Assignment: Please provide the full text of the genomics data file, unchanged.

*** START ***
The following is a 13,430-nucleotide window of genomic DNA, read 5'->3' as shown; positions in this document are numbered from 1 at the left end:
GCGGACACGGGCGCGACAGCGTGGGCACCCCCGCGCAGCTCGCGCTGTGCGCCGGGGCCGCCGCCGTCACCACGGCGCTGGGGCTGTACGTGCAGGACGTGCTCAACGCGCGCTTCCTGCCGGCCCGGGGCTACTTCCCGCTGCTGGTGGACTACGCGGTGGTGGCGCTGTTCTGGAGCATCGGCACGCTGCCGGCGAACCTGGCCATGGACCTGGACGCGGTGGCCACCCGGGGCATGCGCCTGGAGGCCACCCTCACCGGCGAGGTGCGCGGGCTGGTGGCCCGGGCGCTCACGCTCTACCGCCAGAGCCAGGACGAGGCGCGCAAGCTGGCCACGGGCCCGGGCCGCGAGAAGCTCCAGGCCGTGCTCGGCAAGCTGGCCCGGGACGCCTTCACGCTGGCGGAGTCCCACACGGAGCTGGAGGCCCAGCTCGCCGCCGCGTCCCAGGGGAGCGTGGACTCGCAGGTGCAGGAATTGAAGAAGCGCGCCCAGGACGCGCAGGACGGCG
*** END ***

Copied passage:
The following is a 13,430-nucleotide window of genomic DNA, read 5'->3' as shown; positions in this document are numbered from 1 at the left end:
GCGGACACGGGCGCGACAGCGTGGGCACCCCCGCGCAGCTCGCGCTGTGCGCCGGGGCCGCCGCCGTCACCACGGCGCTGGGGCTGTACGTGCAGGACGTGCTCAACGCGCGCTTCCTGCCGGCCCGGGGCTACTTCCCGCTGCTGGTGGACTACGCGGTGGTGGCGCTGTTCTGGAGCATCGGCACGCTGCCGGCGAACCTGGCCATGGACCTGGACGCGGTGGCCACCCGGGGCATGCGCCTGGAGGCCACCCTCACCGGCGAGGTGCGCGGGCTGGTGGCCCGGGCGCTCACGCTCTACCGCCAGAGCCAGGACGAGGCGCGCAAGCTGGCCACGGGCCCGGGCCGCGAGAAGCTCCAGGCCGTGCTCGGCAAGCTGGCCCGGGACGCCTTCACGCTGGCGGAGTCCCACACGGAGCTGGAGGCCCAGCTCGCCGCCGCGTCCCAGGGGAGCGTGGACTCGCAGGTGCAGGAATTGAAGAAGCGCGCCCAGGACGCGCAGGACGGCG